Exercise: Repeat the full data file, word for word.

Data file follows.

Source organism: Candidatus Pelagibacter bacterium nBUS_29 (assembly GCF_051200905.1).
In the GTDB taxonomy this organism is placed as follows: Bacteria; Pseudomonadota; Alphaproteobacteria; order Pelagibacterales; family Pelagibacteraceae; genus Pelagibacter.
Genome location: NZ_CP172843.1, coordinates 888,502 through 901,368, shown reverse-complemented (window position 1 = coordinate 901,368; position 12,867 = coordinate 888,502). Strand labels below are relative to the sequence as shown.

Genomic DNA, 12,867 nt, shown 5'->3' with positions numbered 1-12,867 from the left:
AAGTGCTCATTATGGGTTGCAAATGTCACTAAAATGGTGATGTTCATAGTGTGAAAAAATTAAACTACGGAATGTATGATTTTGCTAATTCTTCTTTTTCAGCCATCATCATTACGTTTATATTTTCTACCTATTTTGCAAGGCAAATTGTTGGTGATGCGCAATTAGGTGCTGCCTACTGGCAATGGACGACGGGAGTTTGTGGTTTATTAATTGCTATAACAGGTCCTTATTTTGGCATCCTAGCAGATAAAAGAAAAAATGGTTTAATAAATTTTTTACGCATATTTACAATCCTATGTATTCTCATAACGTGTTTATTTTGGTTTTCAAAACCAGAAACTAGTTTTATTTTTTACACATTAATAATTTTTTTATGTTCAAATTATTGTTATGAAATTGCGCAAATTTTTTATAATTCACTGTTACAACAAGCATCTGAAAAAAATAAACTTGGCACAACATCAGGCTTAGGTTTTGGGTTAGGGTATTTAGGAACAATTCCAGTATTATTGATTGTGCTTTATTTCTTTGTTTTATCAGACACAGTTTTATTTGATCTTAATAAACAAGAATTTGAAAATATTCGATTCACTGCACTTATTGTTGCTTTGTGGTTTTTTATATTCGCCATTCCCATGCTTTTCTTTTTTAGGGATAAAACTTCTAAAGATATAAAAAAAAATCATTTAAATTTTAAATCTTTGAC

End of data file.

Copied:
Source organism: Candidatus Pelagibacter bacterium nBUS_29 (assembly GCF_051200905.1).
In the GTDB taxonomy this organism is placed as follows: Bacteria; Pseudomonadota; Alphaproteobacteria; order Pelagibacterales; family Pelagibacteraceae; genus Pelagibacter.
Genome location: NZ_CP172843.1, coordinates 888,502 through 901,368, shown reverse-complemented (window position 1 = coordinate 901,368; position 12,867 = coordinate 888,502). Strand labels below are relative to the sequence as shown.

Genomic DNA, 12,867 nt, shown 5'->3' with positions numbered 1-12,867 from the left:
AAGTGCTCATTATGGGTTGCAAATGTCACTAAAATGGTGATGTTCATAGTGTGAAAAAATTAAACTACGGAATGTATGATTTTGCTAATTCTTCTTTTTCAGCCATCATCATTACGTTTATATTTTCTACCTATTTTGCAAGGCAAATTGTTGGTGATGCGCAATTAGGTGCTGCCTACTGGCAATGGACGACGGGAGTTTGTGGTTTATTAATTGCTATAACAGGTCCTTATTTTGGCATCCTAGCAGATAAAAGAAAAAATGGTTTAATAAATTTTTTACGCATATTTACAATCCTATGTATTCTCATAACGTGTTTATTTTGGTTTTCAAAACCAGAAACTAGTTTTATTTTTTACACATTAATAATTTTTTTATGTTCAAATTATTGTTATGAAATTGCGCAAATTTTTTATAATTCACTGTTACAACAAGCATCTGAAAAAAATAAACTTGGCACAACATCAGGCTTAGGTTTTGGGTTAGGGTATTTAGGAACAATTCCAGTATTATTGATTGTGCTTTATTTCTTTGTTTTATCAGACACAGTTTTATTTGATCTTAATAAACAAGAATTTGAAAATATTCGATTCACTGCACTTATTGTTGCTTTGTGGTTTTTTATATTCGCCATTCCCATGCTTTTCTTTTTTAGGGATAAAACTTCTAAAGATATAAAAAAAAATCATTTAAATTTTAAATCTTTGAC